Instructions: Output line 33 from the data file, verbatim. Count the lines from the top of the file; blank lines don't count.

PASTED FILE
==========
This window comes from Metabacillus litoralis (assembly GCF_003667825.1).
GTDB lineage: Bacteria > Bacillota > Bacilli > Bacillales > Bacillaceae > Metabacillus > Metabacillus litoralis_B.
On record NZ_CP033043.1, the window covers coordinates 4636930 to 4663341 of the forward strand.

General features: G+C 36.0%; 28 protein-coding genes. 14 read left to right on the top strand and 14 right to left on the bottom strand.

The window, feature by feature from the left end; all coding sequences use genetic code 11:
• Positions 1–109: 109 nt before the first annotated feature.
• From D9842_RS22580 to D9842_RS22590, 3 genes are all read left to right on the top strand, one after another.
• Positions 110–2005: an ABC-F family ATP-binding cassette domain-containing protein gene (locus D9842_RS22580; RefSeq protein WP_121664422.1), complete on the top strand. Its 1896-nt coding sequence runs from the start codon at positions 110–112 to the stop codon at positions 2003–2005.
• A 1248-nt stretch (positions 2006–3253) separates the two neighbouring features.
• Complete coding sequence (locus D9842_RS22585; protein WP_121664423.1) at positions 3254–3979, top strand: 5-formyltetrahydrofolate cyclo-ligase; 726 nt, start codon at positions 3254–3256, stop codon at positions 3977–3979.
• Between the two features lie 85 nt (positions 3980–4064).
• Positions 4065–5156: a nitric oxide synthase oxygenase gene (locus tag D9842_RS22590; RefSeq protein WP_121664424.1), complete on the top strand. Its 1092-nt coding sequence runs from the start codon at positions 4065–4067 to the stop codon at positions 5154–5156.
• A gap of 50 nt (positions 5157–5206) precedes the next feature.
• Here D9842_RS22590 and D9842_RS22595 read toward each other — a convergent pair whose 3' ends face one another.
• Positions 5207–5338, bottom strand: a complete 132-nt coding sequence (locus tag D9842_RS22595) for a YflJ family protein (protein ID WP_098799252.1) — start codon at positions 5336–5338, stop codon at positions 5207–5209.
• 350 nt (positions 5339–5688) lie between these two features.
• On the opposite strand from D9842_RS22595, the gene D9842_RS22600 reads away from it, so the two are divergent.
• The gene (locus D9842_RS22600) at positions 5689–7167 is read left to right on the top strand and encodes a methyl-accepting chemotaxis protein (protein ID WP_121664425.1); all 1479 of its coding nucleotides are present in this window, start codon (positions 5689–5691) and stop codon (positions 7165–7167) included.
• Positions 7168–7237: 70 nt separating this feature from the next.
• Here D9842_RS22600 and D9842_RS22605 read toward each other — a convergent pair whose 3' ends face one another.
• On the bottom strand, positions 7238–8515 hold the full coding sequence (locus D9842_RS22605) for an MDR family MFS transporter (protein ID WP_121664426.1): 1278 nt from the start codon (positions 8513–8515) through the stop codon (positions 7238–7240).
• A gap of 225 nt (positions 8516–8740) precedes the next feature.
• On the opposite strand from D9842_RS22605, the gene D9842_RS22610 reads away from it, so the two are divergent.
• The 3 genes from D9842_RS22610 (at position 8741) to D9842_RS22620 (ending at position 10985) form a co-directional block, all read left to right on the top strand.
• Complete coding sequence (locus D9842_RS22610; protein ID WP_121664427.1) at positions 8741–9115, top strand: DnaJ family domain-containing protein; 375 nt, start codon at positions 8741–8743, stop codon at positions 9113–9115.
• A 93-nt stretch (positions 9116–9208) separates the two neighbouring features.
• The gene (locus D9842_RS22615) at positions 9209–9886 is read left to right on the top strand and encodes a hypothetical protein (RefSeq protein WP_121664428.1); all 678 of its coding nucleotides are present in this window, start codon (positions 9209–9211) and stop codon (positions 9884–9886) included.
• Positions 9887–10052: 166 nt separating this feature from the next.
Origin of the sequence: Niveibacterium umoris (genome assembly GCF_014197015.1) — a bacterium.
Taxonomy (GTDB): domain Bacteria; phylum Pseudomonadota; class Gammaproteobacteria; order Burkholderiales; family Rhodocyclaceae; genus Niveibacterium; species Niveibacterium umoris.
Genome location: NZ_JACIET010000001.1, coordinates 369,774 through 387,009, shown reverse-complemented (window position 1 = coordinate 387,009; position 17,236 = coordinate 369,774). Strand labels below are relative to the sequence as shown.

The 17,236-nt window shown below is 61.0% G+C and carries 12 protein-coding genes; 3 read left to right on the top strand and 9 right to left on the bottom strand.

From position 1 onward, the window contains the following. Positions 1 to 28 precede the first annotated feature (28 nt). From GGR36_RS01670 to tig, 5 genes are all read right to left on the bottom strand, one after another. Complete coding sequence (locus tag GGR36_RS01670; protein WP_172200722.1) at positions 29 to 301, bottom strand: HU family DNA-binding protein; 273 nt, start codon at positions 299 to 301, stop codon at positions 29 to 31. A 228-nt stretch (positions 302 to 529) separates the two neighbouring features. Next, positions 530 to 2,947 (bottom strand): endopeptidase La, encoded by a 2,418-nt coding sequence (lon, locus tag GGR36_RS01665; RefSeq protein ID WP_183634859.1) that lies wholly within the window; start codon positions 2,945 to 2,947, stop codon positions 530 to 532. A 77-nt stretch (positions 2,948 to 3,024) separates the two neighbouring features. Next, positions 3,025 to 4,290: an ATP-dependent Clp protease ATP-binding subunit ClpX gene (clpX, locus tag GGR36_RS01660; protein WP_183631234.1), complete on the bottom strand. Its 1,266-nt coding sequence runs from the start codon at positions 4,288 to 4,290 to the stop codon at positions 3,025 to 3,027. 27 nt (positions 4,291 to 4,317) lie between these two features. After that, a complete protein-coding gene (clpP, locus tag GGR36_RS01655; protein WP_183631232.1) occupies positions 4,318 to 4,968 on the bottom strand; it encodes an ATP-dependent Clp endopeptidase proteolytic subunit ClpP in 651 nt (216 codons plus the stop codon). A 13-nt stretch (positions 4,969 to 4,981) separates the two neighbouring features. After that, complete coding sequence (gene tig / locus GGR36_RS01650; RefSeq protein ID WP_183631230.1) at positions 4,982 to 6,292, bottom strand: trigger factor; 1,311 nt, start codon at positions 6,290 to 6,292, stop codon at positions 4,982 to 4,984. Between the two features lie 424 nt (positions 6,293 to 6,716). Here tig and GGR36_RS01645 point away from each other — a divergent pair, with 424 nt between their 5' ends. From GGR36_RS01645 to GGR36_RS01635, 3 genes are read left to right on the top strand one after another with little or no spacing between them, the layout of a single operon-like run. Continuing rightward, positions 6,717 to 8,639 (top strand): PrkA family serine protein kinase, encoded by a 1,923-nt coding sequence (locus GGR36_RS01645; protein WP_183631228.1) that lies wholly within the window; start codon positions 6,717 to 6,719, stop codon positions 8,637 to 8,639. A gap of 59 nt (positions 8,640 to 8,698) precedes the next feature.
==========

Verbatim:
From position 1 onward, the window contains the following. Positions 1 to 28 precede the first annotated feature (28 nt). From GGR36_RS01670 to tig, 5 genes are all read right to left on the bottom strand, one after another. Complete coding sequence (locus tag GGR36_RS01670; protein WP_172200722.1) at positions 29 to 301, bottom strand: HU family DNA-binding protein; 273 nt, start codon at positions 299 to 301, stop codon at positions 29 to 31. A 228-nt stretch (positions 302 to 529) separates the two neighbouring features. Next, positions 530 to 2,947 (bottom strand): endopeptidase La, encoded by a 2,418-nt coding sequence (lon, locus tag GGR36_RS01665; RefSeq protein ID WP_183634859.1) that lies wholly within the window; start codon positions 2,945 to 2,947, stop codon positions 530 to 532. A 77-nt stretch (positions 2,948 to 3,024) separates the two neighbouring features. Next, positions 3,025 to 4,290: an ATP-dependent Clp protease ATP-binding subunit ClpX gene (clpX, locus tag GGR36_RS01660; protein WP_183631234.1), complete on the bottom strand. Its 1,266-nt coding sequence runs from the start codon at positions 4,288 to 4,290 to the stop codon at positions 3,025 to 3,027. 27 nt (positions 4,291 to 4,317) lie between these two features. After that, a complete protein-coding gene (clpP, locus tag GGR36_RS01655; protein WP_183631232.1) occupies positions 4,318 to 4,968 on the bottom strand; it encodes an ATP-dependent Clp endopeptidase proteolytic subunit ClpP in 651 nt (216 codons plus the stop codon). A 13-nt stretch (positions 4,969 to 4,981) separates the two neighbouring features. After that, complete coding sequence (gene tig / locus GGR36_RS01650; RefSeq protein ID WP_183631230.1) at positions 4,982 to 6,292, bottom strand: trigger factor; 1,311 nt, start codon at positions 6,290 to 6,292, stop codon at positions 4,982 to 4,984. Between the two features lie 424 nt (positions 6,293 to 6,716). Here tig and GGR36_RS01645 point away from each other — a divergent pair, with 424 nt between their 5' ends. From GGR36_RS01645 to GGR36_RS01635, 3 genes are read left to right on the top strand one after another with little or no spacing between them, the layout of a single operon-like run. Continuing rightward, positions 6,717 to 8,639 (top strand): PrkA family serine protein kinase, encoded by a 1,923-nt coding sequence (locus GGR36_RS01645; protein WP_183631228.1) that lies wholly within the window; start codon positions 6,717 to 6,719, stop codon positions 8,637 to 8,639. A gap of 59 nt (positions 8,640 to 8,698) precedes the next feature.